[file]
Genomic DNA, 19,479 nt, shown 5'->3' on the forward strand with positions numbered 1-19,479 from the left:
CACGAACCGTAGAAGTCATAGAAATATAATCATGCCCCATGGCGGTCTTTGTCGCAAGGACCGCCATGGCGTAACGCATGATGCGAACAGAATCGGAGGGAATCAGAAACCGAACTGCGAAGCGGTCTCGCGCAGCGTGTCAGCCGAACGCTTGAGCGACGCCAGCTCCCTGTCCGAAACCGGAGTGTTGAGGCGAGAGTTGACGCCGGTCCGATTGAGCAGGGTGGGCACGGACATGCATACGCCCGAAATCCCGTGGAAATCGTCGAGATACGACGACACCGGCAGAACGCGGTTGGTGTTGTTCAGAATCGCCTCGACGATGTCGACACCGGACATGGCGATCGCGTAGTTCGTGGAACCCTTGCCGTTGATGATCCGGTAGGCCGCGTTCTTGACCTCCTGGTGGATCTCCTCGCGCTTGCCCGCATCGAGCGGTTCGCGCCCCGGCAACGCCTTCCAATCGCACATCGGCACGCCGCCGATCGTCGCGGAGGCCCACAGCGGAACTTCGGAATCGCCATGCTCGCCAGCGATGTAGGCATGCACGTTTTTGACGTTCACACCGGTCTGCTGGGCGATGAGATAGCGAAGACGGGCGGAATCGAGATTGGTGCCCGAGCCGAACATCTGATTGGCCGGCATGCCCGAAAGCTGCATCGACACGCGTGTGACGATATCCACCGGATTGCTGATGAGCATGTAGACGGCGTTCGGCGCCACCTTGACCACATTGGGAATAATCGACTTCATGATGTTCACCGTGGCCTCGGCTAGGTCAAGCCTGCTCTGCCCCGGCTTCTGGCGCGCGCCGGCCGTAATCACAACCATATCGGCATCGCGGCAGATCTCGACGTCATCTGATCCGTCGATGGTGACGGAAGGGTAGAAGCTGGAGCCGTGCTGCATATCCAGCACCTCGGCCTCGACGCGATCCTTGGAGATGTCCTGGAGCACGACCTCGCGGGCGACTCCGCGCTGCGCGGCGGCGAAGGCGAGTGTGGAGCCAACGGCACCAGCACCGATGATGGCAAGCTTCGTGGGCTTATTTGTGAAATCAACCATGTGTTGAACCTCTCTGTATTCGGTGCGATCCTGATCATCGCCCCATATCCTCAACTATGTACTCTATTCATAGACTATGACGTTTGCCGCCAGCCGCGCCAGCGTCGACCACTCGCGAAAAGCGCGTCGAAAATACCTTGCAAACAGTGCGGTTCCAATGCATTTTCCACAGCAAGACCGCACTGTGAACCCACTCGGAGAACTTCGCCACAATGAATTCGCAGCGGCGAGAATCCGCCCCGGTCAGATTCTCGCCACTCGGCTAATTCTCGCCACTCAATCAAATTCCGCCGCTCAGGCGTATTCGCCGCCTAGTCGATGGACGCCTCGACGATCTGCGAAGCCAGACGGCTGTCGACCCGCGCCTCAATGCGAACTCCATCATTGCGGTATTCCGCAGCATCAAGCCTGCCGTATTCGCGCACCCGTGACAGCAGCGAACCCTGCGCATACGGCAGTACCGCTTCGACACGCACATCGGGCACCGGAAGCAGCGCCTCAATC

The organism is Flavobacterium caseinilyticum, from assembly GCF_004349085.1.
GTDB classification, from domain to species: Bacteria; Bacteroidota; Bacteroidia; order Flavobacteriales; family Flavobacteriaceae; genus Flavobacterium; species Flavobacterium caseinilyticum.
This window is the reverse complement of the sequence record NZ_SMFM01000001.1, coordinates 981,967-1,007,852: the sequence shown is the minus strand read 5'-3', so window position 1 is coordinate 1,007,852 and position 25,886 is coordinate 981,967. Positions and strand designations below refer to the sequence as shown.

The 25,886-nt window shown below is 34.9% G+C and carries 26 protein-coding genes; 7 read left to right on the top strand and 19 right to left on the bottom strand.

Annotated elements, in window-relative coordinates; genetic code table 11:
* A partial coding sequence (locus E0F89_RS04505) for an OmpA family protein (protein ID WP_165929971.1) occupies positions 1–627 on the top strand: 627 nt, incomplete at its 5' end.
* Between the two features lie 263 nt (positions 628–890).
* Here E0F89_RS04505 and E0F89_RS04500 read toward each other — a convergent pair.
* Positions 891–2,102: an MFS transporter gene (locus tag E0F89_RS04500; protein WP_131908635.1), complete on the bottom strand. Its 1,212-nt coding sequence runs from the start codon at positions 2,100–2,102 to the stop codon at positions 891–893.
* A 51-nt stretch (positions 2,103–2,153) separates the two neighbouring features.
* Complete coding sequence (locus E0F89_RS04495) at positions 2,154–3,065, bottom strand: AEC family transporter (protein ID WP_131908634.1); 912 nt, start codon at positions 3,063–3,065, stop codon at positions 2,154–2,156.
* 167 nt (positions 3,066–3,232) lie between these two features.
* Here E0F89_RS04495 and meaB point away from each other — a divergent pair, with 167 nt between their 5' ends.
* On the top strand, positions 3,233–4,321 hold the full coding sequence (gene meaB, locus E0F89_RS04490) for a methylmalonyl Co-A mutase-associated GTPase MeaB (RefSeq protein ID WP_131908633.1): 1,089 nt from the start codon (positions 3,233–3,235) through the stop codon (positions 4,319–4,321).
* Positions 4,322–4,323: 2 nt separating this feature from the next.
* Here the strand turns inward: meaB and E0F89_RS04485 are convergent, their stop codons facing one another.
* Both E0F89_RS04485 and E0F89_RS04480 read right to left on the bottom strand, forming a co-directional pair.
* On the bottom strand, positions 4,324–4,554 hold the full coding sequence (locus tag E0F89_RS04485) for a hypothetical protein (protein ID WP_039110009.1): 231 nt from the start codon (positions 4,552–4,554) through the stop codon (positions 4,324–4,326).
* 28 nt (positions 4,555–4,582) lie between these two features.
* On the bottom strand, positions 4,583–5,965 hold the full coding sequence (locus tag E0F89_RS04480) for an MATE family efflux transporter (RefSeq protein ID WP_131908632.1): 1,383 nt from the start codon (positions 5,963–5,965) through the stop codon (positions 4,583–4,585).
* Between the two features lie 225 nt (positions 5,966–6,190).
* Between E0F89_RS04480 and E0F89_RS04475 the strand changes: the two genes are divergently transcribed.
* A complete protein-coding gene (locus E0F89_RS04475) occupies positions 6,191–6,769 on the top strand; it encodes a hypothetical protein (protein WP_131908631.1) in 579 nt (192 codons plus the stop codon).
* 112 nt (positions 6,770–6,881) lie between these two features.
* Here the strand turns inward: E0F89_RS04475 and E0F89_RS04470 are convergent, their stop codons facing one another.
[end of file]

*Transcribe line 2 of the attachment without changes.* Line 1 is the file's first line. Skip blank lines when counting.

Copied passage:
CACGAACCGTAGAAGTCATAGAAATATAATCATGCCCCATGGCGGTCTTTGTCGCAAGGACCGCCATGGCGTAACGCATGATGCGAACAGAATCGGAGGGAATCAGAAACCGAACTGCGAAGCGGTCTCGCGCAGCGTGTCAGCCGAACGCTTGAGCGACGCCAGCTCCCTGTCCGAAACCGGAGTGTTGAGGCGAGAGTTGACGCCGGTCCGATTGAGCAGGGTGGGCACGGACATGCATACGCCCGAAATCCCGTGGAAATCGTCGAGATACGACGACACCGGCAGAACGCGGTTGGTGTTGTTCAGAATCGCCTCGACGATGTCGACACCGGACATGGCGATCGCGTAGTTCGTGGAACCCTTGCCGTTGATGATCCGGTAGGCCGCGTTCTTGACCTCCTGGTGGATCTCCTCGCGCTTGCCCGCATCGAGCGGTTCGCGCCCCGGCAACGCCTTCCAATCGCACATCGGCACGCCGCCGATCGTCGCGGAGGCCCACAGCGGAACTTCGGAATCGCCATGCTCGCCAGCGATGTAGGCATGCACGTTTTTGACGTTCACACCGGTCTGCTGGGCGATGAGATAGCGAAGACGGGCGGAATCGAGATTGGTGCCCGAGCCGAACATCTGATTGGCCGGCATGCCCGAAAGCTGCATCGACACGCGTGTGACGATATCCACCGGATTGCTGATGAGCATGTAGACGGCGTTCGGCGCCACCTTGACCACATTGGGAATAATCGACTTCATGATGTTCACCGTGGCCTCGGCTAGGTCAAGCCTGCTCTGCCCCGGCTTCTGGCGCGCGCCGGCCGTAATCACAACCATATCGGCATCGCGGCAGATCTCGACGTCATCTGATCCGTCGATGGTGACGGAAGGGTAGAAGCTGGAGCCGTGCTGCATATCCAGCACCTCGGCCTCGACGCGATCCTTGGAGATGTCCTGGAGCACGACCTCGCGGGCGACTCCGCGCTGCGCGGCGGCGAAGGCGAGTGTGGAGCCAACGGCACCAGCACCGATGATGGCAAGCTTCGTGGGCTTATTTGTGAAATCAACCATGTGTTGAACCTCTCTGTATTCGGTGCGATCCTGATCATCGCCCCATATCCTCAACTATGTACTCTATTCATAGACTATGACGTTTGCCGCCAGCCGCGCCAGCGTCGACCACTCGCGAAAAGCGCGTCGAAAATACCTTGCAAACAGTGCGGTTCCAATGCATTTTCCACAGCAAGACCGCACTGTGAACCCACTCGGAGAACTTCGCCACAATGAATTCGCAGCGGCGAGAATCCGCCCCGGTCAGATTCTCGCCACTCGGCTAATTCTCGCCACTCAATCAAATTCCGCCGCTCAGGCGTATTCGCCGCCTAGTCGATGGACGCCTCGACGATCTGCGAAGCCAGACGGCTGTCGACCCGCGCCTCAATGCGAACTCCATCATTGCGGTATTCCGCAGCATCAAGCCTGCCGTATTCGCGCACCCGTGACAGCAGCGAACCCTGCGCATACGGCAGTACCGCTTCGACACGCACATCGGGCACCGGAAGCAGCGCCTCAATC